Interview with Valentina Cano

“The Gothic darkness is just in my blood”


Coffin Bell: Introduce yourself / short bio / photo.

Valentina Cano: My name is Valentina Cano and I am originally from Uruguay. I am a writer, a trained classical singer, and a textile artist, specializing in embroidery and weaving. My home is filled with animals, from snakes to birds, and I would have more if I could.

CB: What got you started writing?

VC: I’ve always loved reading, but didn’t get into writing until 2008, when I went through a major depressive episode and realized that writing was what could keep all of that darkness back, at least for a bit. I started with poetry but have gone on to write short stories and novels.

CB: What is the most rewarding aspect of writing?

VC: One of the things I enjoy most about writing is when I read back a scene or poem and don’t quite remember how I wrote it. Especially in fiction. Action scenes always terrify me because pacing is so important, so when I read it back and realize that the pacing is right and that it is coherent, I’m always a bit surprised and giddy.

CB: Do you have a designated space for writing? Tell us about it.

VC: My requirements for a workspace are light, silence, and to have my birds around me. Other than that, I’m not very picky. I wrote my latest manuscript on my bedroom dresser because the rest of my house is getting renovated, so apparently I don’t even need a desk!

CB: Are you a planner or a pantser? Tell us a bit about your writing practices.

VC: It depends. For poetry and short stories, I tend to be a pantser, but for novels, I have to plan everything. I have entire notebooks filled with structured scenes that I continually add to as I write a novel and, when I stop for the day, I always ensure I know exactly what I’ll be writing the following day.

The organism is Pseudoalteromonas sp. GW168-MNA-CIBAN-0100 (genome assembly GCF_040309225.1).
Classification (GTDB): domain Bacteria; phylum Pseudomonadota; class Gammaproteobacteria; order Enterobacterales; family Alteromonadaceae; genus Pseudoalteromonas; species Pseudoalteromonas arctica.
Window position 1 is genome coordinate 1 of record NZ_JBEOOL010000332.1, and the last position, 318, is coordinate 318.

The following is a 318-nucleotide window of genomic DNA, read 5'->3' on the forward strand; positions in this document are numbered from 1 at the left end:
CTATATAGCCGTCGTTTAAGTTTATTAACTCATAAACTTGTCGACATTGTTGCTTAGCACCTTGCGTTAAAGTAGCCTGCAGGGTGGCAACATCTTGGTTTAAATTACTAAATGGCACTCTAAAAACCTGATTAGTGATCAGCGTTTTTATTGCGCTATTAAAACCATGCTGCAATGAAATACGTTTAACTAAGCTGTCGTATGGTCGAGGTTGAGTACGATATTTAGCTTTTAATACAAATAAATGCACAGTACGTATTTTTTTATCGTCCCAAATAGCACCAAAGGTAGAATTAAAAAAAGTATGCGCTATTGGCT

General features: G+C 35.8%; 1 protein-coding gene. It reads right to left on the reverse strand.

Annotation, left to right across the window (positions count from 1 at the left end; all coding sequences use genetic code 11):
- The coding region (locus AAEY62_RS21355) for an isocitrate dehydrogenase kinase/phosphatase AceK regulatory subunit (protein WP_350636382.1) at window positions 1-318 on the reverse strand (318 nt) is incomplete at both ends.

CB: What advice to new and emerging writers could you give?

VC: The most general advice is to read widely and write every day. Even if it’s just for ten minutes. Something else that is vital when making your first attempts at traditional publication is to realize that you are not the exception to the rule. Any rule. I’ve seen lots of beginning writers who have manuscripts that are obviously too long or too short but they think that agents and publishers will make exceptions for them because they have in the past for other famous writers. They won’t. Follow the rules. There’s a lot of competition so don’t make it more difficult for yourself.

CB: Who are your influences?

VC: Gothic novelists have always been my inspiration and influences. From the Brontes to Sarah Waters. In poetry, I’m always in awe of the way Margaret Atwood creates these paintings with words.

CB: Physical books or e-readers?

VC: Physical books.

CB: If you could give a PSA to journal editors, what would it be?

VC: My one request is that they ensure their submission requirements are standard. It is incredibly frustrating when submitting to different publications to see that every editor wants something different, from font to type of document, to the way the document is labeled.

CB: Taphophobia is the fear of being buried alive. Tell us about your fears.

VC: To be separated from those I love, in any way.

CB: What draws you to dark fiction?

VC: I was raised on a daily diet of it. At eight years old, I’d read all of Poe’s stories, so the Gothic darkness is just in my blood. I’ve had to modify it for the genres in which I write, but I can’t think of writing without that darkness. Of course, I’m sure that my continuous struggles with anxiety and depression have also left their dents in my mind, making it much easier for darker works to ring truer.

CB: How does the darkness in your piece enhance the work?

VC: The darkness comes from the imagery, with what I hope is a visual impact as you read. The pieces themselves stand for thoughts that are not exactly sun-drenched, so I took what propelled me to write them and covered the page with it.

CB: Tell us about your book / publication / web site / promotion.

VC: My latest novel is the sequel to my Gothic young adult fantasy, THE ROSE MASTER, published by REUTS Publications. It’s a loose variation on Beauty and the Beast with a dash of Jane Eyre. I’m prolific on twitter (@valca85) and you can also find me on Instagram (@valca85).


Read Valentina Cano’s “Promise to Not-Quite-There Friends” and “De-Composition” in issue 1.2 of Coffin Bell!